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Range Rover Sport SUV - Engines, drive & performance

The Sport offers a superb blend of unflappable refinement and driver engagement

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4.4 out of 5

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Engines, drive & performance Rating

4.5 out of 5

Despite what their names suggest, large Sports Utility Vehicles hardly offer the best in driver engagement. There are, however, a handful of models such as the Porsche Cayenne that are able to offer a sporty and fun driving experience, despite weighing over two tonnes.

So, does the Range Rover Sport live up to its exciting name? Yes and no. Make no mistake, this is no Porsche Cayenne, nor does it handle as sharply as, say, a BMW X5 M Competition. However, thanks to a lighter, stiffer chassis, the new Sport handles much better than the model it replaces and is surprisingly fun to drive for such a large car.

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The Range Rover Sport’s air suspension helps keep body lean in check through tight corners, while the steering is direct and perfectly weighted. All models come with permanent four-wheel-drive as standard, meaning that there should be plenty of grip, even in the slipperiest of conditions.

The only real issue we have with the new Range Rover Sport’s driving experience is its gearbox; when cruising around town, it gently slushes through the gears to the point you can barely notice it is doing so at all. However, when you do eventually put your foot down, it can be relatively slow to respond and doesn’t quite have the urgency of the PDK gearbox fitted to the equivalent Cayenne.

2022 Range Rover Sport: diesel engines

Despite diesel falling out of favour with UK buyers, Land Rover is still offering two models for those who prefer using the black pump at the filling station. The entry-level D300 is the cheapest engine in the Range Rover Sport lineup and comprises a 3.0-litre six cylinder engine with 48-volt mild-hybrid assistance. Altogether, this produces 296bhp and propels the two-tonne SUV from 0-62mph in 6.6 seconds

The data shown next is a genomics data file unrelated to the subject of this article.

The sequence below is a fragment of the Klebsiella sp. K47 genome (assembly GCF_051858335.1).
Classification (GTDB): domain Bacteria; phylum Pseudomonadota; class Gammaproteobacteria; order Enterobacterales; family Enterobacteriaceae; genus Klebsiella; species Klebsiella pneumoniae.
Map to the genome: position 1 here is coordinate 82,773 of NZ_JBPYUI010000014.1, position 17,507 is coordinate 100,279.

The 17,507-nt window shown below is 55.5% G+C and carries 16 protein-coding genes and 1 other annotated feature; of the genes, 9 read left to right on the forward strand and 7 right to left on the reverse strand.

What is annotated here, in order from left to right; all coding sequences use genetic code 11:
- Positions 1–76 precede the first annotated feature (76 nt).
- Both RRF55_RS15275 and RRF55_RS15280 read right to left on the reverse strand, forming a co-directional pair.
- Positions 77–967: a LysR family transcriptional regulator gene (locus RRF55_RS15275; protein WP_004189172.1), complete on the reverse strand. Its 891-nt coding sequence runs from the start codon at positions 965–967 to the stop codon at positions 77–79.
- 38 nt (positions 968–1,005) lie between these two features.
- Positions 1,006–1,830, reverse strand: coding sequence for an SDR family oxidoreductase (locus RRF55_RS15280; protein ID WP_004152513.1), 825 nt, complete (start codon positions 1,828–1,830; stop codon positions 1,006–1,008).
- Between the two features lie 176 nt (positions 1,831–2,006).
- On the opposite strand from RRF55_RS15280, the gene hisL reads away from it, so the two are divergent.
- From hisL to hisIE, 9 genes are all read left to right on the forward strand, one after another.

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If that isn’t enough, you can always opt for the higher-powered D350 model. This utilises a tuned version of the D300’s engine that instead produces 345bhp and cuts the 0-62mph time to just 5.9 seconds. Regardless of which one you choose, both diesels seem like a perfect fit for such a large car due to the huge amount of torque – even the base D300 produces a hefty 650Nm – that is available at lower speeds. While diesels are renowned for being rattly and unsophisticated, both of the Sport’s units emit a satisfying rumble and are never too obtrusive.

Petrol engines

Keen drivers will be most interested in the two petrol models. The entry-level P400 makes use of a 3.0-litre six-cylinder engine which produces a muscular 395bhp. Getting from 0-62mph takes 5.7 seconds thanks to four-wheel-drive grip and instant power from the 48-volt mild hybrid system.

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Topping the Range Rover Sport lineup is the P530 with its twin-turbocharged 4.4-litre V8 engine. This produces a monstrous 523bhp and gets the SUV from 0-62mph in just 4.5 seconds – on par with a Porsche 718 Cayman GTS sports car. The V8 is far from the most economical powertrain – no mild-hybrid assistance is offered – however, it sounds great and seems to fit the Range Rover ‘Sport’ brief the best thanks to its bombastic performance.

Hybrid engines

This third generation of Range Rover Sport is not the first time the SUV is available with a plug-in hybrid powertrain; however, buyers now have the choice of two different power outputs. Badged P440e and P510e, both plug-in hybrids make use of a 3.0-litre six cylinder petrol engine, alongside a 38.2kWh battery and a 141bhp electric motor.

The entry-level P440e altogether produces an impressive 434bhp and can get from 0-62mph in 5.8 seconds. In reality, it feels even faster thanks to the instant torque from the electric motor.

The P510e uses a more powerful variant of the six-cylinder engine in order to produce 503bhp – nearly equalling the range-topping P530 V8 model. Despite the excessive weight of the batteries and electric motor, the P510e is actually the fastest Range Rover Sport model to reach 62mph, taking just 5.4 seconds.

Unfortunately, as is the case with most plug-in hybrids, the PHEVs aren’t the best choice for keen drivers. Both variants weigh in at over 2,700kg – around 200kg more than the V8 model. Consequently, plug-in Range Rover Sports won’t feel quite as nimble as their mild-hybrid and V8 siblings on a twisty road.

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